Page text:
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Muzika Elektronica (review)

Published: September 12, 2005
Tags: esc.rec.05, Press


Avi Shaked for

Sound conglomerates wrapped by white noise, feedbacks and scratches, are delivered in quantum doses on this new electronic/noise release by the adventurous Igor Krutogolov (Kruzenshtern & Parohod, Karate Band), who seems to explore a different ground on every new release of his. This time he does so with the help of a drum machine, a washing machine, bass, voices and drums.

The dose-manipulation here creates pulses, which are not necessarily ones that vibe through your body, but instead they dictate a rhythm that absorbs the listener and sets a comfortable, even if dissonant, ground for him to observe the developing occurrences (something that Amnon Wolman’s Sustains, which is also reviewed in this issue, largely misses). These foundations also make the exploration more noteworthy and not just chaotic as it is on the new, more organic Moha! release (also reviewed in this issue).

By the time it all starts to literally get on your nerves, the fourth track, “white,” arrives bringing an almost crystal clear ambience. In quite an expected but nonetheless vital maneuver, violent perturbations begin to threat the serenity, and even though it manages to evolve into a spin on art-rock for a brief moment, it is eventually cut brutally by another quantum of formed noise.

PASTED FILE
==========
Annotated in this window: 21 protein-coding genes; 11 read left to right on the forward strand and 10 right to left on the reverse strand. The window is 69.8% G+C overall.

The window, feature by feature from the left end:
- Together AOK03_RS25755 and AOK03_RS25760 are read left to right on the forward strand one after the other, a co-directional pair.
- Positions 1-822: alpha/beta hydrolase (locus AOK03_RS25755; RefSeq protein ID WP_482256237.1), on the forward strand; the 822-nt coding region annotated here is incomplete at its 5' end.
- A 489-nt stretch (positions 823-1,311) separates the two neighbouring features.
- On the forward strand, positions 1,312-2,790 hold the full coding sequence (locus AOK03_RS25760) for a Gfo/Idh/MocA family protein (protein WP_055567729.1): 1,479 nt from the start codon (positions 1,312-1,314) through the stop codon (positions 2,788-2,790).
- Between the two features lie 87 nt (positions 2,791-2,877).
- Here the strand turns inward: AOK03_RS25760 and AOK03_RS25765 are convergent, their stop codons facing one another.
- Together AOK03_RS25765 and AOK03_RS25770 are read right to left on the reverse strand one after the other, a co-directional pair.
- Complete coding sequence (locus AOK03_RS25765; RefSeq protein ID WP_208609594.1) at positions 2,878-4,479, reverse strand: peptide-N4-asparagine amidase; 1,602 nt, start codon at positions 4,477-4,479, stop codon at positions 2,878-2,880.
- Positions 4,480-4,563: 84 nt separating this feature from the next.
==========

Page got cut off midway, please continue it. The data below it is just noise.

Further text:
The fifth track, “red+brown,” returns the album to its hoarse course, and while the rest of the road continues in a similar fashion almost until the end (the eighth track, which also goes by the name “white,” does bring another breeze in, though), I have no doubt that noise addicts will appreciate this release, as it is intricate in its noise-buried subtleties, and rank it even higher than I did.

[It is a shame that this release is on CDR format, as it definitely deserves a more serious pressing. The accompanying artwork, however, is worthy of your attention as it relates thoughtfully to the music.]

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